What Moses needed to do was learn the lessons we had to learn in kindergarten.  Remember kindergarten?  I don’t know what you learned in kindergarten, but I remember learning to  tie my shoes, eat graham crackers, and take naps.  We also learned about sharing, which was part of the broader purpose of learning how to get along with others.  We had to do this because sharing apparently doesn’t come naturally.  And we don’t stop learning how to share in kindergarten – we all seem to need some regularly scheduled continuing education.   In fact, if Mr. Rogers weren’t dead, we could ask him to come and help us learn how to share our toy trucks!

Now Moses had to learn this lesson the hard way.  He was carrying the burdens of the entire community on his back, having to listen day and night to complaints about the food, the lodging, and the length of time it was taking to get across the desert.  It was getting so overwhelming that one day Moses yelled at Go: “If this is the way you're going to treat me, just kill me now and end my miserable life!”  (Numbers 11:15). Now that’s frustration:  kill me now and get it over with, because I’m going to end up with a heart attach anyway!  

And God heard Moses and sent him back to kindergarten for a refresher course in sharing.  God did this by having Moses choose seventy leaders who would help him.  Moses was supposed to have the leaders and the people gather in front of the Tabernacle to await further instructions.  And what happens next?  God descends upon the crowd in a cloud, enshrouds Moses, and takes some of the spirit that resided on him and gives it to these seventy leaders.  After they received this spirit of leadership from Moses, they began to prophesy.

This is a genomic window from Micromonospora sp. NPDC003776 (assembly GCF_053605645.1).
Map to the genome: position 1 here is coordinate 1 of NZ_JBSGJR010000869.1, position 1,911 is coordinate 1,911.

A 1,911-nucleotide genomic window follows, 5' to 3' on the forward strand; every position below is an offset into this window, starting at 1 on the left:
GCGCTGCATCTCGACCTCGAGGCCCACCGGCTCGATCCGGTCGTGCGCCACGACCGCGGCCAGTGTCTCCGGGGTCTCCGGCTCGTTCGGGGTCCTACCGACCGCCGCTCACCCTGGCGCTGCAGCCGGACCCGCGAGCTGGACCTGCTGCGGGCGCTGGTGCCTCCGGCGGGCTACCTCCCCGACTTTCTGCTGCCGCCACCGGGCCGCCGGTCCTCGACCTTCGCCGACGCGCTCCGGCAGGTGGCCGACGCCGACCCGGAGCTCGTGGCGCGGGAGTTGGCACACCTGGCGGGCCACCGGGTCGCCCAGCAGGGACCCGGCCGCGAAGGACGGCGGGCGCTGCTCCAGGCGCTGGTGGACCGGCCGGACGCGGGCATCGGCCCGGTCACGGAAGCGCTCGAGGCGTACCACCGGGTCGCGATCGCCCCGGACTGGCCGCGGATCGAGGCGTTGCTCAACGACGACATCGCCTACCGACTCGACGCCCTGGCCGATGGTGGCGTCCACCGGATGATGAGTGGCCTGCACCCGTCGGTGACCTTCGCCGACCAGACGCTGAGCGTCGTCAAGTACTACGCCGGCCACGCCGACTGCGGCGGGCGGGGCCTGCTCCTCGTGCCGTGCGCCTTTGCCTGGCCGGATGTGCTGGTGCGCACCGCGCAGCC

Could it be that the church, like Moses, might need a refresher course in sharing?  We all know that too often the majority of the load falls on the shoulders of a few people, who tend to burn out and often leave as a result.  And churches can become overly dependent on pastors, who pretend to be omnicompetent and omnipresent, even though we’re neither of these things.   What Moses learned by going back to kindergarten is that none of us can carry the whole load.  As Paul writes in 1 Corinthians 12, to each is “given a manifestation of the Spirit for the common good.”  


Moses seems to have learned his lesson about sharing, and so he shared some of these leadership duties with this newly formed Board of Elders.  Everything seems to be going like it should.  Everyone has their policies and procedures manuals and their assigned responsibilities.  To one is given the job of coordinating food distribution and to another planning worship and to still another responsibility for packing up the Tabernacle when it’s time to move.  Moses is happy and the people are happy, because the institution is ready to hum!  Except that God is about to throw everyone a curve ball, just to keep them on their toes.